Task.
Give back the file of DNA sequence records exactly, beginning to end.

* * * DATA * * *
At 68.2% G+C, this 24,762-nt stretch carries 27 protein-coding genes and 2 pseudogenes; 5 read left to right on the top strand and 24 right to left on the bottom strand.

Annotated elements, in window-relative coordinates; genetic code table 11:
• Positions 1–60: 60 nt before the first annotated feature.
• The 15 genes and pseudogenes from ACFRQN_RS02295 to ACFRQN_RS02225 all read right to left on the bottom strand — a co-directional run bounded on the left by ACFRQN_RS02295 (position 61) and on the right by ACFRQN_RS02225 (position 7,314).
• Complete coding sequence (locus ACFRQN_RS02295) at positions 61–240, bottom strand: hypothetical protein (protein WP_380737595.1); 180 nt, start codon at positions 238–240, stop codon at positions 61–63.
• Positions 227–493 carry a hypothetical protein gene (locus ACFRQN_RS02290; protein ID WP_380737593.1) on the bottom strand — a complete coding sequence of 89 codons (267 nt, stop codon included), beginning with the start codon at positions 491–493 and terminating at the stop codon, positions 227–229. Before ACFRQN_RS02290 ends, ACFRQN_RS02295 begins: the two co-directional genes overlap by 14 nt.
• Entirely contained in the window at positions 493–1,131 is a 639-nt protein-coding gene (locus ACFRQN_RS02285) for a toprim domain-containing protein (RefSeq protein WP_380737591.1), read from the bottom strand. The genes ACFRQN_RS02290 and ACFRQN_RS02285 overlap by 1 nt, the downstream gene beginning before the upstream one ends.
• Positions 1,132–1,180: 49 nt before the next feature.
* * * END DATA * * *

At 68.2% G+C, this 24,762-nt stretch carries 27 protein-coding genes and 2 pseudogenes; 5 read left to right on the top strand and 24 right to left on the bottom strand.

Annotated elements, in window-relative coordinates; genetic code table 11:
• Positions 1–60: 60 nt before the first annotated feature.
• The 15 genes and pseudogenes from ACFRQN_RS02295 to ACFRQN_RS02225 all read right to left on the bottom strand — a co-directional run bounded on the left by ACFRQN_RS02295 (position 61) and on the right by ACFRQN_RS02225 (position 7,314).
• Complete coding sequence (locus ACFRQN_RS02295) at positions 61–240, bottom strand: hypothetical protein (protein WP_380737595.1); 180 nt, start codon at positions 238–240, stop codon at positions 61–63.
• Positions 227–493 carry a hypothetical protein gene (locus ACFRQN_RS02290; protein ID WP_380737593.1) on the bottom strand — a complete coding sequence of 89 codons (267 nt, stop codon included), beginning with the start codon at positions 491–493 and terminating at the stop codon, positions 227–229. Before ACFRQN_RS02290 ends, ACFRQN_RS02295 begins: the two co-directional genes overlap by 14 nt.
• Entirely contained in the window at positions 493–1,131 is a 639-nt protein-coding gene (locus ACFRQN_RS02285) for a toprim domain-containing protein (RefSeq protein WP_380737591.1), read from the bottom strand. The genes ACFRQN_RS02290 and ACFRQN_RS02285 overlap by 1 nt, the downstream gene beginning before the upstream one ends.
• Positions 1,132–1,180: 49 nt before the next feature.